The Leading Voices in Food
E147: Farmer-scientist Measures the Real Benefits of Regenerative Agriculture
Today’s podcast is part of our Regenerative Agriculture series of podcasts. We’re talking with agroecologist Dr. Jonathan Lundgren, CEO for Blue Dasher Farm in South Dakota, and also founder and director of the ECDYSIS Foundation. Dr. Lundgren connects the worlds of science and agriculture, and his working regenerative farm is also a scientific research hub.
Dr. Lundgren is an agroecologist, Director ECDYSIS Foundation, and CEO for Blue Dasher Farm. Lundgren’s research and education programs are helping applied science evolve in ways that foster the movement in regenerative agriculture. He received his PhD in Entomology from the University of Illinois in 2004, and was a top scientist with USDA-ARS for 11 years. Lundgren received the Presidential Early Career Award for Science and Engineering by the White House. Lundgren has served as an advisor for national grant panels and regulatory agencies on pesticide and GM crop risk assessments. Lundgren has written 129 peer-reviewed journal articles, several book chapters, authored the book “Relationships of Natural Enemies and Non-prey Foods”, and has received more than $6 million in grants. He has trained 5 post-docs and 15 graduate students from around the world. One of his priorities is to re-envision how science is conducted to help fuel a revolution in regenerative agriculture. He regularly interacts with the public and farmers around the world regarding ecologically intensive farming and how diversity fuels the resilience and productivity of an agroecosystem and rural communities.
Jonathan Lundgren has a humble goal to foster a revolution in our food system, and demonstrate feasibility and sustainability of regenerative agriculture. So Blue Dasher Farm in South Dakota sounds like a fascinating place. Can you tell our listeners a little bit about it?
Blue Dasher Farm is an operating demonstration farm and regenerative Ag, located here in the middle of kind of nowhere, South Dakota. We wanted to be on the front lines of where change needs to happen, and we’re at this great interchange here between corn, soybean, row crop ground, as well as rangeland systems, but also this is where a lot of the nation’s honeybees ended up being too. We’ve got this kind of trifecta of crop lands, orchards, rangelands and honeybees. What this is intended to do is not only be a regenerative farm and integrated into a farming community, but also be a training ground for the next generation of scientists in practicing hands-on, get your fingers dirty agriculture, and that’s really important. That firsthand perspective really shapes the questions that we ask, and how we ask them in science.
Tell us about what’s grown on the farm. Is it animal agriculture, plant-based agriculture, both?
It’s an integrated system. You know, it’s not a very large farm with 53 acres, and half of that is actually a native, unbroken prairie that’s one of the finest that I’ve seen. We also have a lot of wetlands that are integrated into this matrix here too. We have sheep. Our biggest moneymaker is honey. We have 200 beehives this year. We have an orchard, chickens, an egg production, as well as a number of other poultry products. We raised a couple of pigs this last year. We have some annual and perennial crops that we harvest for seed, especially native grasses, and things like that, and it’s all fused into one big farm that presents us with consistent, unpredicted hurdles and opportunities.
So the concept of integration here is really important. Sounds like each of these pieces you’ve mentioned, and there are a lot of them, work together, and that if anything were just taken out and done by itself, it wouldn’t work as well as having all these things together, and that’s the overall concept here, isn’t it?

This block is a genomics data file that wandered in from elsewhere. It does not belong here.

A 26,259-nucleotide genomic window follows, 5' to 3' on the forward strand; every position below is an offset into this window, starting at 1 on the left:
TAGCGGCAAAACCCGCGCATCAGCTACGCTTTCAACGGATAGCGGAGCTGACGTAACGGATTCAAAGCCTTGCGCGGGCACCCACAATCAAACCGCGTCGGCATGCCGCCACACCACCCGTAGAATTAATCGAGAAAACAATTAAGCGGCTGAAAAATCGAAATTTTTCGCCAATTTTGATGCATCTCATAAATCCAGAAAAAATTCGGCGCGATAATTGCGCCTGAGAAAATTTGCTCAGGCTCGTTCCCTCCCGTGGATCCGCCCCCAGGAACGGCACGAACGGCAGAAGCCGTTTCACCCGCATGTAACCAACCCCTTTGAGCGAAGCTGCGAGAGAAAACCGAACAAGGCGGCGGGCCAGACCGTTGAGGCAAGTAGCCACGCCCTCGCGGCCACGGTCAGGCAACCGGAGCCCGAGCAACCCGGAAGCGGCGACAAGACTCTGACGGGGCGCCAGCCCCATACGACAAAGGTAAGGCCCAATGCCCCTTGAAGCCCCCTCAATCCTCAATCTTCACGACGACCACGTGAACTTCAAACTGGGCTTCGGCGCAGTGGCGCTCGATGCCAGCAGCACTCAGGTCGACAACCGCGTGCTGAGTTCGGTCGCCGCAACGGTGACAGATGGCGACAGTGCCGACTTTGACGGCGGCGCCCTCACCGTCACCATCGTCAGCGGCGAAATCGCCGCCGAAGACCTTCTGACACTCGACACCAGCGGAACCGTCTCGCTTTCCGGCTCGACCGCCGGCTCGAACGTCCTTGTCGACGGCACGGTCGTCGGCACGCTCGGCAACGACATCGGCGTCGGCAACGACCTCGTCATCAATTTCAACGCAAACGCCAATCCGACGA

That is absolutely correct. The integrated system is intended to increase the resilience of the farm, but also provide stacking of enterprises that increases the likelihood of success.
Our listeners will vary, because people come from lots of different backgrounds, and some will know a lot about agriculture, but others less so. Can you give us an example or two of something on the farm where the integration really helps?
We have annual crop ground that we are working on right now. We don’t spray. We’re not certified organic, but we don’t spray anything, and we also don’t till, and those are two really important premises of regenerative Ag, if you ask me. And so we use our sheep as ways of managing vegetation out there, and then we work with the land, and so in the case that we don’t end up getting, like this last year, the drought was horrible in South Dakota. We ended up not getting an annual crop to establish in there, but perennial plants, the prairie ended up coming in, and so off of that piece of ground, instead of an annual crop, we took meat from the sheep and honey from our bees.
That’s a fascinating example. So the no-till is an interesting concept, and I’d like you to describe a little bit more about that. I know that a goal of yours is develop and evaluate ecologically-based test and farm management solutions, and you do this in order to reduce disturbance. I’m assuming that has to do with a no-till, but I’m not entirely sure, and then that you want to increase biodiversity in crop and livestock production. Can you explain this concept of disturbance?
Pests are never the problem within a food system, right? Pests are always a symptom. The pests are trying to correct what we have monkeyed up from a natural system. They’re trying to reset the balance in the biological community, and until you solve the underlying issues with that system, you’re going to continue to battle pests, and you’re going to have to spend more and more money on input costs like pesticides. So what we determined is what the underlying problem is, is a lack of diversity, lack of life on the farm, and too much disturbance, and disturbance comes in many ways. Tillage is a disturbance, agrochemical use is a disturbance, and so when you start to eliminate that disturbance, you find that life ends up doing a lot of the things that we’ve been trying to replace with technology. Regenerative farming is much more knowledge-intensive, and less technology-intensive.